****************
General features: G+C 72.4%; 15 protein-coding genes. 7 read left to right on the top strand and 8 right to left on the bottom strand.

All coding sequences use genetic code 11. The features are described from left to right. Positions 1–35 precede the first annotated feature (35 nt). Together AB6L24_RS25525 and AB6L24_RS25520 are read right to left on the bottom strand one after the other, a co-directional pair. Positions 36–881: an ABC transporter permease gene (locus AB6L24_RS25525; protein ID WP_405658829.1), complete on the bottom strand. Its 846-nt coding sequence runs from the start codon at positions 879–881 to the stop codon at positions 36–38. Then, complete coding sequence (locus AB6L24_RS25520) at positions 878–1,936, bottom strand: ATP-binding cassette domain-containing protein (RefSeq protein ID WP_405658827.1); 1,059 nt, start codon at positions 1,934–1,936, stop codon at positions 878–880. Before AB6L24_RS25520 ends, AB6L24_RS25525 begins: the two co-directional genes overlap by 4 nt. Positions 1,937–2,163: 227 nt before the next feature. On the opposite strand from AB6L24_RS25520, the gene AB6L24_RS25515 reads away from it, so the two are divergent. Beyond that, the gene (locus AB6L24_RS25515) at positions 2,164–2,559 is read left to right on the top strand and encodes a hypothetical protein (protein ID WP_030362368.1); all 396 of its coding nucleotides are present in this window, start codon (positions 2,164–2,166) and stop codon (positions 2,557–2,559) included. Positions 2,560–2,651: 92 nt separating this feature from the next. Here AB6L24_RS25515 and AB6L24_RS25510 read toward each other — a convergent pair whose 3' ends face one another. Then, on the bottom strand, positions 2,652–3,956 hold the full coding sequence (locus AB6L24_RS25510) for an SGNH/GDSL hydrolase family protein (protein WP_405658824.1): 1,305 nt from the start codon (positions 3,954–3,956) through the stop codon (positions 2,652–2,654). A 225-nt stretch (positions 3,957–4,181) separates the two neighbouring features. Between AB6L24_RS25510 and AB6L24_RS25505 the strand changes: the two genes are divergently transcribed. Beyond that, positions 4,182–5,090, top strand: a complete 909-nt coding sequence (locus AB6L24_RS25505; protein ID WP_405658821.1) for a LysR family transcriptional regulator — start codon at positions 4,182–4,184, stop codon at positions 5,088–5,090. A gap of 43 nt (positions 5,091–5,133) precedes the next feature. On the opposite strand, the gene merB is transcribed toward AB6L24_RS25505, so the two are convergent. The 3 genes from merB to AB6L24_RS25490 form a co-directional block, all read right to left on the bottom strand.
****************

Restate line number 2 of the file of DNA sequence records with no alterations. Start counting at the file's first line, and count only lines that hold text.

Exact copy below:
All coding sequences use genetic code 11. The features are described from left to right. Positions 1–35 precede the first annotated feature (35 nt). Together AB6L24_RS25525 and AB6L24_RS25520 are read right to left on the bottom strand one after the other, a co-directional pair. Positions 36–881: an ABC transporter permease gene (locus AB6L24_RS25525; protein ID WP_405658829.1), complete on the bottom strand. Its 846-nt coding sequence runs from the start codon at positions 879–881 to the stop codon at positions 36–38. Then, complete coding sequence (locus AB6L24_RS25520) at positions 878–1,936, bottom strand: ATP-binding cassette domain-containing protein (RefSeq protein ID WP_405658827.1); 1,059 nt, start codon at positions 1,934–1,936, stop codon at positions 878–880. Before AB6L24_RS25520 ends, AB6L24_RS25525 begins: the two co-directional genes overlap by 4 nt. Positions 1,937–2,163: 227 nt before the next feature. On the opposite strand from AB6L24_RS25520, the gene AB6L24_RS25515 reads away from it, so the two are divergent. Beyond that, the gene (locus AB6L24_RS25515) at positions 2,164–2,559 is read left to right on the top strand and encodes a hypothetical protein (protein ID WP_030362368.1); all 396 of its coding nucleotides are present in this window, start codon (positions 2,164–2,166) and stop codon (positions 2,557–2,559) included. Positions 2,560–2,651: 92 nt separating this feature from the next. Here AB6L24_RS25515 and AB6L24_RS25510 read toward each other — a convergent pair whose 3' ends face one another. Then, on the bottom strand, positions 2,652–3,956 hold the full coding sequence (locus AB6L24_RS25510) for an SGNH/GDSL hydrolase family protein (protein WP_405658824.1): 1,305 nt from the start codon (positions 3,954–3,956) through the stop codon (positions 2,652–2,654). A 225-nt stretch (positions 3,957–4,181) separates the two neighbouring features. Between AB6L24_RS25510 and AB6L24_RS25505 the strand changes: the two genes are divergently transcribed. Beyond that, positions 4,182–5,090, top strand: a complete 909-nt coding sequence (locus AB6L24_RS25505; protein ID WP_405658821.1) for a LysR family transcriptional regulator — start codon at positions 4,182–4,184, stop codon at positions 5,088–5,090. A gap of 43 nt (positions 5,091–5,133) precedes the next feature. On the opposite strand, the gene merB is transcribed toward AB6L24_RS25505, so the two are convergent. The 3 genes from merB to AB6L24_RS25490 form a co-directional block, all read right to left on the bottom strand.